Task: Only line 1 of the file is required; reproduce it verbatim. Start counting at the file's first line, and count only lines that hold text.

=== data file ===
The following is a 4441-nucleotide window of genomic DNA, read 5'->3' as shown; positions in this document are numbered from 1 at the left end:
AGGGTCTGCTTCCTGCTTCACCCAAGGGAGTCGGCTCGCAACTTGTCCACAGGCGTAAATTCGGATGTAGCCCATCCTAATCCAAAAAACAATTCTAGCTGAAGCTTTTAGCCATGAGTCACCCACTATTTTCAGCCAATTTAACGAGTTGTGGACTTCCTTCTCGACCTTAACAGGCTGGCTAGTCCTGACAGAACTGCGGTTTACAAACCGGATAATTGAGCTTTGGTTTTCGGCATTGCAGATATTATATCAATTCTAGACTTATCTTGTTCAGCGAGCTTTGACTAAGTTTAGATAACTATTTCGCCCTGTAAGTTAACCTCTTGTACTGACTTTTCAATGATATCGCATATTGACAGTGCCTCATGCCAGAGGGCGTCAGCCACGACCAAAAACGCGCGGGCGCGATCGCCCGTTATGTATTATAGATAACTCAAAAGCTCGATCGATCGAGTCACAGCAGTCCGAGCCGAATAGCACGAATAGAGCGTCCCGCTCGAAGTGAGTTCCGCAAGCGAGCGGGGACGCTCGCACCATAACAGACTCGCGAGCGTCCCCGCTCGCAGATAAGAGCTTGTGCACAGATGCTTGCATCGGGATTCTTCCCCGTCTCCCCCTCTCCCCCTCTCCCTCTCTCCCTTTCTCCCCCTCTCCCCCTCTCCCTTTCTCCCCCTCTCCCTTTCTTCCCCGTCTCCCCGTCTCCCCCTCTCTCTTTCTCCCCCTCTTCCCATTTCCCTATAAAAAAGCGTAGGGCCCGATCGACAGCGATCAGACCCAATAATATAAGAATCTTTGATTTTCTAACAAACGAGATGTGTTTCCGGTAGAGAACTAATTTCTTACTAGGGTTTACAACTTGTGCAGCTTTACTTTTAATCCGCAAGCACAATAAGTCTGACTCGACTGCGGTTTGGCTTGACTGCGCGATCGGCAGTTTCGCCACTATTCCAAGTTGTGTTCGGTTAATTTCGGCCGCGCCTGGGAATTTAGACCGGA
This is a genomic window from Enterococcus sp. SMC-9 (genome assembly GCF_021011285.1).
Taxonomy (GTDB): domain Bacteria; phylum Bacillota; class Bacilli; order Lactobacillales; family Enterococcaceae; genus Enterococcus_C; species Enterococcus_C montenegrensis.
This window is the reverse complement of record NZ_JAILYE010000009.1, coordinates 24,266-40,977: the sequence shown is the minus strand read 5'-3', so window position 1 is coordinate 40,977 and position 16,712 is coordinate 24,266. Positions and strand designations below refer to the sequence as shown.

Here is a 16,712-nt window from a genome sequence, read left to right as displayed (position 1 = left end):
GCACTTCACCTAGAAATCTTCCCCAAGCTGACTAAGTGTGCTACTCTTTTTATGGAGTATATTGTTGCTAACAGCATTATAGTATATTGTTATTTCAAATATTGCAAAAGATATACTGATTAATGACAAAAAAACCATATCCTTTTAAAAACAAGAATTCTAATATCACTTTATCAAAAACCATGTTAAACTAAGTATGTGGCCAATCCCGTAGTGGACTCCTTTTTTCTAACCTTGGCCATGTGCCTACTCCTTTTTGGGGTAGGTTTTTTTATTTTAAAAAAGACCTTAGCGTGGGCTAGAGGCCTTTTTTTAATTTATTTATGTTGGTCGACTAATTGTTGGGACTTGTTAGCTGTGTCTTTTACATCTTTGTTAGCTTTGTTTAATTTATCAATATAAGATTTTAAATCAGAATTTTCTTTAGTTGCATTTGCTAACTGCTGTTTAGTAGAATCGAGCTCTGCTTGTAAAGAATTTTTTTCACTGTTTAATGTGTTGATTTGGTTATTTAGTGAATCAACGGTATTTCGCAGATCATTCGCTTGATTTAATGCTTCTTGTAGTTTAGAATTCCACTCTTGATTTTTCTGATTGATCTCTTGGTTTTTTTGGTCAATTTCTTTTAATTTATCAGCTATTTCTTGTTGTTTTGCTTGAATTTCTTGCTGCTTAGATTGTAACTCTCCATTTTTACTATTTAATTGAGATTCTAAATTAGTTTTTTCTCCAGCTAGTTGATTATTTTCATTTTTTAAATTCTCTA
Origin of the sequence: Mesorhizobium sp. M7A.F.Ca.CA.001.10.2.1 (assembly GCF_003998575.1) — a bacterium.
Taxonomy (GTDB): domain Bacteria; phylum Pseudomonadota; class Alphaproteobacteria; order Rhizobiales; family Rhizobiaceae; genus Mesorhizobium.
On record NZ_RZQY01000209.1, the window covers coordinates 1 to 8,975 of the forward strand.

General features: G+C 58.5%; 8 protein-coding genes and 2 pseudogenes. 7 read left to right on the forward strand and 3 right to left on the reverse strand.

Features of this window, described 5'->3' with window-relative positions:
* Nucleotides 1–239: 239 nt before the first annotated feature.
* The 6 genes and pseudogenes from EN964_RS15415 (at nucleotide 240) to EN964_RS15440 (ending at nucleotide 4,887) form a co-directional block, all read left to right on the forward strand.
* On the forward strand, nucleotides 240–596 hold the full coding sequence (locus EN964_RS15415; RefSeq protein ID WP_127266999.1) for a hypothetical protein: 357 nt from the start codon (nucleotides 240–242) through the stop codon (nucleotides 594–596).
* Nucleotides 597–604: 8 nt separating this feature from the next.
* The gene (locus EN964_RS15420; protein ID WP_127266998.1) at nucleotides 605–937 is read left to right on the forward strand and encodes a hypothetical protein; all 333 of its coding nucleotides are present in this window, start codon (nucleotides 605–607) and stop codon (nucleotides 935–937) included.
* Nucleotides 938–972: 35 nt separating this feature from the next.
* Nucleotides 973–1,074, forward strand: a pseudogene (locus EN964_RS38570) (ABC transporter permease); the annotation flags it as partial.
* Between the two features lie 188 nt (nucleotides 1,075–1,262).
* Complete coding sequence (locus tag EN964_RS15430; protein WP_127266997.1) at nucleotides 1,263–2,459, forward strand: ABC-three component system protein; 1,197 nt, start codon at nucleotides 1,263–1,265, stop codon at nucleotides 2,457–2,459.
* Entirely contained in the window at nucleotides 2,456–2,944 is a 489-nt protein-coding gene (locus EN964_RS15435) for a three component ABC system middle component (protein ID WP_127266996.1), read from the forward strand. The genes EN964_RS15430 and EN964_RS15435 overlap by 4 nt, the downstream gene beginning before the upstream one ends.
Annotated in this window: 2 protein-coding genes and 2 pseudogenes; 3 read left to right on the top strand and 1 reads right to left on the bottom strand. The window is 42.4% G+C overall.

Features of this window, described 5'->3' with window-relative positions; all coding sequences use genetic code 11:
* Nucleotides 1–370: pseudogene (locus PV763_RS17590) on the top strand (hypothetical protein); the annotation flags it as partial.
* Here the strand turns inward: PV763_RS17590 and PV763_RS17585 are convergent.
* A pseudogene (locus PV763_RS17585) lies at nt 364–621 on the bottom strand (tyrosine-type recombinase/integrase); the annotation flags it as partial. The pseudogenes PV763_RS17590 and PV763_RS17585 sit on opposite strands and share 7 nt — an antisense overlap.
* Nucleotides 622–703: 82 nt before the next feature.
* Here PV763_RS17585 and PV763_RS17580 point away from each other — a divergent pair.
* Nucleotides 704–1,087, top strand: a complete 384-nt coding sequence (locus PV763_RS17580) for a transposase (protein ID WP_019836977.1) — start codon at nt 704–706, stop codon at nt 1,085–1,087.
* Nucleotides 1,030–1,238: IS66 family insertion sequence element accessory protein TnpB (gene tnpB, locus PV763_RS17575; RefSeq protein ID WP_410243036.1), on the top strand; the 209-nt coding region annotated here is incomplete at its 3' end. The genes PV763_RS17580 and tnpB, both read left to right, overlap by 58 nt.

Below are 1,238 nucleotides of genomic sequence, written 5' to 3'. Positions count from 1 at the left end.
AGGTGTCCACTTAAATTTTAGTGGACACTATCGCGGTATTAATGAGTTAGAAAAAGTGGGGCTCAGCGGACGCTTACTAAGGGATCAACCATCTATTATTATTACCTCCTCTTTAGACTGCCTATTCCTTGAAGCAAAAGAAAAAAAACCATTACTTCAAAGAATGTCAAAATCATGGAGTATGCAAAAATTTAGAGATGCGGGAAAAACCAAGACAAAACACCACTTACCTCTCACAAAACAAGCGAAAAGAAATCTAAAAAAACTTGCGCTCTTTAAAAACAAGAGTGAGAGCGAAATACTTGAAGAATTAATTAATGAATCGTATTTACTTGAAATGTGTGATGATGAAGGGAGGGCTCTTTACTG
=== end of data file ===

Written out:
The following is a 4441-nucleotide window of genomic DNA, read 5'->3' as shown; positions in this document are numbered from 1 at the left end: